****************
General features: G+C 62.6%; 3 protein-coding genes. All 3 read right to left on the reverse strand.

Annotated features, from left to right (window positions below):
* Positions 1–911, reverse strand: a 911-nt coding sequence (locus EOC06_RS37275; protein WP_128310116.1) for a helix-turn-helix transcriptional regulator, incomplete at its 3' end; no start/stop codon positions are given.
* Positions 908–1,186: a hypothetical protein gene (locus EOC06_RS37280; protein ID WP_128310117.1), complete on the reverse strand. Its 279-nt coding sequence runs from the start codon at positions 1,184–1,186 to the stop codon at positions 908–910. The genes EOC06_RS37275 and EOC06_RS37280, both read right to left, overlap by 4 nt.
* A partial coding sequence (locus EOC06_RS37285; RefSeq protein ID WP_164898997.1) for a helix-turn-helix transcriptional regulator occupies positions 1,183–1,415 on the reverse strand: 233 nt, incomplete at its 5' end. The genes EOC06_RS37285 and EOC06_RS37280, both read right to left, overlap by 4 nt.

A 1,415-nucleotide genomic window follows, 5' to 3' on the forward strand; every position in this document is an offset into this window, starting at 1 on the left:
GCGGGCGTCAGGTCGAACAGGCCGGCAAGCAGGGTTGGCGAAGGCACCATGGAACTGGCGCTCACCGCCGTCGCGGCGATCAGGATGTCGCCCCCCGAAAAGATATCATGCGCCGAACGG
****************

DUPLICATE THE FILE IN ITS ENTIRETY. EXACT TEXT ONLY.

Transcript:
General features: G+C 62.6%; 3 protein-coding genes. All 3 read right to left on the reverse strand.

Annotated features, from left to right (window positions below):
* Positions 1–911, reverse strand: a 911-nt coding sequence (locus EOC06_RS37275; protein WP_128310116.1) for a helix-turn-helix transcriptional regulator, incomplete at its 3' end; no start/stop codon positions are given.
* Positions 908–1,186: a hypothetical protein gene (locus EOC06_RS37280; protein ID WP_128310117.1), complete on the reverse strand. Its 279-nt coding sequence runs from the start codon at positions 1,184–1,186 to the stop codon at positions 908–910. The genes EOC06_RS37275 and EOC06_RS37280, both read right to left, overlap by 4 nt.
* A partial coding sequence (locus EOC06_RS37285; RefSeq protein ID WP_164898997.1) for a helix-turn-helix transcriptional regulator occupies positions 1,183–1,415 on the reverse strand: 233 nt, incomplete at its 5' end. The genes EOC06_RS37285 and EOC06_RS37280, both read right to left, overlap by 4 nt.

A 1,415-nucleotide genomic window follows, 5' to 3' on the forward strand; every position in this document is an offset into this window, starting at 1 on the left:
GCGGGCGTCAGGTCGAACAGGCCGGCAAGCAGGGTTGGCGAAGGCACCATGGAACTGGCGCTCACCGCCGTCGCGGCGATCAGGATGTCGCCCCCCGAAAAGATATCATGCGCCGAACGG